Touring Plus and Grand Touring models come with a Blind Spot Monitoring System, though the Mazda6 has no significant blind spots. At speeds greater than 20 mph the system senses vehicles adjacent; it casts an orange image onto the exterior mirror if it senses your car going where another car is, and makes a noise if you signal while it senses a vehicle in the way. It worked better and caused fewer false alarms than similar systems we've tried on other brands.
Cargo space is one of the strong suits of the Mazda6, as the 16.6 cubic feet of volume covers the class and is about double what some hybrids have. One needs to lift cargo only to the top of the bumper and slide it in, the car's sweeping roofline making the vertical opening much larger than the depth aspect. There are no hinges or trunk arms within the opening nor cargo shelf impediments, and the rear seatbacks can be released from the trunk.
We noted no fit and finish issues inside or out, and found the basic structure very stiff, with no creaks or squeaks while entering steep driveways or taking angled traverses of sharp bumps.
Driving enjoyment is nothing new to Mazda and that has been successfully maintained with this refined Mazda6. Some purists might complain about the lack of availability of a manual transmission with the V6 engine, but the four-cylinder manual is still quite entertaining and it is available on the top-line Grand Touring models, so you can have your nav, heated leather seats, and a stick-shift together.
The four-cylinder engine, with 170 horsepower, gets the job done just fine, with the best coming on as the rev counter swings through the 4500-4800 rpm range and keeps pulling to near redline. It's plenty to get the Mazda6 around town or up a hill and cruises on the highway effortlessly at less than 3000 rpm, regardless of transmission.
Both automatic and manual transmissions have well-spaced gears to make the best of the four-cylinder's output, and the shift and clutch action on the six-speed showcases Mazda's sports car abilities without any sports car compromises.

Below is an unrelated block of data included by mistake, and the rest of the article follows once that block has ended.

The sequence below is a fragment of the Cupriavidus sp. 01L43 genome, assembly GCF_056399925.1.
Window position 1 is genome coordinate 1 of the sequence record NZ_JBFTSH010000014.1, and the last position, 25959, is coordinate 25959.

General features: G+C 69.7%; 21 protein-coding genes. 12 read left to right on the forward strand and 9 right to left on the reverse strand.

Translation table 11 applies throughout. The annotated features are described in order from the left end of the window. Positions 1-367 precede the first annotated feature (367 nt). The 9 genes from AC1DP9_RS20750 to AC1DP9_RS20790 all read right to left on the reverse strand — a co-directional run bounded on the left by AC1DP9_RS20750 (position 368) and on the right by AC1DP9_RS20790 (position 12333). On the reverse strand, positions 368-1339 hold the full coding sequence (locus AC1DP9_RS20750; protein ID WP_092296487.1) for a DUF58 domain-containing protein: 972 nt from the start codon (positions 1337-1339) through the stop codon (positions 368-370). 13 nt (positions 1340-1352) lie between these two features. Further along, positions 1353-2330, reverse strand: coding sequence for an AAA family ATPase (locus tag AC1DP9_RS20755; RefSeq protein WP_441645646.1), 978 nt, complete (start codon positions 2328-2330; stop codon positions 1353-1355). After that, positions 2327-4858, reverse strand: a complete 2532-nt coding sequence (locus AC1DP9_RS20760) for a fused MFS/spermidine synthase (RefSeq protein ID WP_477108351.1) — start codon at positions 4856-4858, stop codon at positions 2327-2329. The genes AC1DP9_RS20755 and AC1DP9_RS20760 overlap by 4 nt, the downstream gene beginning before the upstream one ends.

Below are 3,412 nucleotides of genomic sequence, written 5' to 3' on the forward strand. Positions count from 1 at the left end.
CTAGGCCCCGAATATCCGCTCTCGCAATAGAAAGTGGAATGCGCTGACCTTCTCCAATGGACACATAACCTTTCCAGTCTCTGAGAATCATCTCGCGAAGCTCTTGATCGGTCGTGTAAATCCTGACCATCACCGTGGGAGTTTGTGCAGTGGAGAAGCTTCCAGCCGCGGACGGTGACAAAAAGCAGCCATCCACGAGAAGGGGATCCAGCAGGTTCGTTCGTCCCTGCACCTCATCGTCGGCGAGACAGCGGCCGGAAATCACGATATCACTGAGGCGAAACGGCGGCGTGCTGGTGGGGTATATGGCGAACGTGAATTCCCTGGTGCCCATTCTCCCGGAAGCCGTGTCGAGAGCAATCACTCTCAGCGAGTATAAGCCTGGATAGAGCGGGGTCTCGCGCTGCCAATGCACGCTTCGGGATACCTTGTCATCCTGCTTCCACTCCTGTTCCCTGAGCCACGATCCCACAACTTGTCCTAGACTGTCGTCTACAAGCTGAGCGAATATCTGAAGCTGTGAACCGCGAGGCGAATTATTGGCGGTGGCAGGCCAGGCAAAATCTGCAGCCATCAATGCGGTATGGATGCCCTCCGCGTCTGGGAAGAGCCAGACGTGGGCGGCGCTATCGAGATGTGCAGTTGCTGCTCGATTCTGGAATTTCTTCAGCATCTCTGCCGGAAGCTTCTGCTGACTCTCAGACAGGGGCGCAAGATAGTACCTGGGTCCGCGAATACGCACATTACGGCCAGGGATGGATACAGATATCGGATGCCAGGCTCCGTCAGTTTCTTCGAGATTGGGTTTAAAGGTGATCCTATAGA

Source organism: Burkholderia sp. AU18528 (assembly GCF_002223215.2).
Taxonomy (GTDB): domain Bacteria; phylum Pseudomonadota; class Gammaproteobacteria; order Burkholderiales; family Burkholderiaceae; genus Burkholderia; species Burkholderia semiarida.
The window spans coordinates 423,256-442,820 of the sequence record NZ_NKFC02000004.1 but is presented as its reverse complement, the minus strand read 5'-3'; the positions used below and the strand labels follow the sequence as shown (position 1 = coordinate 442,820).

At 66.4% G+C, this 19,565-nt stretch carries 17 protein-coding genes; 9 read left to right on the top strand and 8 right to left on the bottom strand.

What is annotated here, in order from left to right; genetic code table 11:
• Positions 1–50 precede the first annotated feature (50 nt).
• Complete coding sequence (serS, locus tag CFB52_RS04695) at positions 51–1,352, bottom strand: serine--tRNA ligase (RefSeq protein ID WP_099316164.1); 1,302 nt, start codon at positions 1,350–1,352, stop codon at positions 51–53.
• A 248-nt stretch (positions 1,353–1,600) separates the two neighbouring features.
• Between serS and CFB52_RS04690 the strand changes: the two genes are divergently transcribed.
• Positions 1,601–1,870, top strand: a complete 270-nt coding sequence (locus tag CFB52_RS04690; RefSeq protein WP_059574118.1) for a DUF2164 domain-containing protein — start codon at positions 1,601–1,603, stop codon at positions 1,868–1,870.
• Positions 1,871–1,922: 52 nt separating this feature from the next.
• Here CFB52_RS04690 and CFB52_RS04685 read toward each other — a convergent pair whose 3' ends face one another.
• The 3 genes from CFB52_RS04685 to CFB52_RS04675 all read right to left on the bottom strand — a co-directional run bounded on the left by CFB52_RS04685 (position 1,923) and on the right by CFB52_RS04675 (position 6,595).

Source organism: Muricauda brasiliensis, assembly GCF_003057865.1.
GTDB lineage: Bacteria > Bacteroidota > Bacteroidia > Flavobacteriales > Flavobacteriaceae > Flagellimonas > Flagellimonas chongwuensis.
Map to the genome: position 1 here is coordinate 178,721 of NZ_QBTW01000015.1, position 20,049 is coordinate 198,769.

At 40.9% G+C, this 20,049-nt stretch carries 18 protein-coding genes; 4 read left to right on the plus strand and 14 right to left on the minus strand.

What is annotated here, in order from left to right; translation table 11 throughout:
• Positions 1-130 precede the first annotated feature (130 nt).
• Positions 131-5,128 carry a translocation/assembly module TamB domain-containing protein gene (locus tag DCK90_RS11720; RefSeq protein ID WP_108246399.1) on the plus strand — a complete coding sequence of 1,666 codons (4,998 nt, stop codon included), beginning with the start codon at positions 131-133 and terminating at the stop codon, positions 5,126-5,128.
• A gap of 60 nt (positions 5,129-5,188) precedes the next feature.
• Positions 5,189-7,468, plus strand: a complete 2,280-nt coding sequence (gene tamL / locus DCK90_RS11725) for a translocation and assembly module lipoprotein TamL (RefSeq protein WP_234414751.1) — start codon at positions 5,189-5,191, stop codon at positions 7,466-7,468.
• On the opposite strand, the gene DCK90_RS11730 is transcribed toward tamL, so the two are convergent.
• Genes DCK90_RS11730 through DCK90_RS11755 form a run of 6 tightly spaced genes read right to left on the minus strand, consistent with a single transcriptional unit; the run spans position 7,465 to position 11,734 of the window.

The 3.7-liter V6, with 272 horsepower, has plenty of mid-range torque and delivers spirited acceleration. This engine, similar to that in the Mazda CX-9, is both larger and more powerful than those of its competitors and, although we didn't measure its performance, we suspect it might outrun the others in the class. The Mazda6 with the V6 delivers good, if not class-leading fuel economy.
Each Mazda6 model has its own calibrations for the same suspension system, and they tend to feel more buttoned down as price and engine size increase. But a lot of this can be traced to tires, and a four-cylinder car with the 17-inch wheels is arguably the most fun on a winding road because it's easily a couple of hundred pounds lighter than the V6 models. Upgrading tires later would add fun and grip.
At the top extreme, a V6 on 18-inch wheels has plenty of grip and surprisingly good sharp-impact rejection (think lane-divider dots) but it is on the firm side, not recommended for lousy infrastructure and some road noise seeps in to the cabin. At the other end of the spectrum, a manual-transmission Sport model on steel wheels doesn't offer quite the same grip, but it does give the same good steering feel and response, directional stability, and solid braking. All the models have stability control but even some ham-fisted co-drivers never invoked it, suggesting there's a lot of stability inherent in the design.
The closest competitors in the grip and ride components would be the Malibu V6 for ride, Altima V6 for fun, four-cylinder Accord for fun, and Camry for commuting comfort. The Mazda6 leans toward the fun end of the spectrum, while maintaining a good ride quality.
The 2010 Mazda6 is a terrific entrant in the midsize class, with lots of room and refinement. It is definitely in the mainstream of midsize sedans, yet Mazda has maintained the exceptional driving characteristics for which the brand is well-known, a trait that should prove popular with those who enjoy driving and don't consider a car mere transportation.
NewCarTestDrive.com correspondent G.R. Whale test drove the Mazda 6i and Mazda 6s models in Los Angeles.